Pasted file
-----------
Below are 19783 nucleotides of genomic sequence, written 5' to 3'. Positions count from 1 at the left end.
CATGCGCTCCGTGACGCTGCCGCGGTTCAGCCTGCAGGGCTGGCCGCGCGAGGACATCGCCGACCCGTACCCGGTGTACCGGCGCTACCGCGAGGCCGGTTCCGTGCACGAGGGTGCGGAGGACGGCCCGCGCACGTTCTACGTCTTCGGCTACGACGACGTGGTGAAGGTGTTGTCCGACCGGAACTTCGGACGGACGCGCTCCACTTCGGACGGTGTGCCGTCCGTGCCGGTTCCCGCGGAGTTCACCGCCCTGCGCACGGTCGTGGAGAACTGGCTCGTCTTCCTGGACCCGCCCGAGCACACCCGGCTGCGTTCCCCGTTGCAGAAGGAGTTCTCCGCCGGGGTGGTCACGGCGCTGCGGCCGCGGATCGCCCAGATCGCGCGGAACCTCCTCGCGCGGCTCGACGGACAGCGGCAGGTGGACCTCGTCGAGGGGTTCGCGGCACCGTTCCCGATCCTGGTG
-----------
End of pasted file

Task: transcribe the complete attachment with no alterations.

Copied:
Below are 19783 nucleotides of genomic sequence, written 5' to 3'. Positions count from 1 at the left end.
CATGCGCTCCGTGACGCTGCCGCGGTTCAGCCTGCAGGGCTGGCCGCGCGAGGACATCGCCGACCCGTACCCGGTGTACCGGCGCTACCGCGAGGCCGGTTCCGTGCACGAGGGTGCGGAGGACGGCCCGCGCACGTTCTACGTCTTCGGCTACGACGACGTGGTGAAGGTGTTGTCCGACCGGAACTTCGGACGGACGCGCTCCACTTCGGACGGTGTGCCGTCCGTGCCGGTTCCCGCGGAGTTCACCGCCCTGCGCACGGTCGTGGAGAACTGGCTCGTCTTCCTGGACCCGCCCGAGCACACCCGGCTGCGTTCCCCGTTGCAGAAGGAGTTCTCCGCCGGGGTGGTCACGGCGCTGCGGCCGCGGATCGCCCAGATCGCGCGGAACCTCCTCGCGCGGCTCGACGGACAGCGGCAGGTGGACCTCGTCGAGGGGTTCGCGGCACCGTTCCCGATCCTGGTG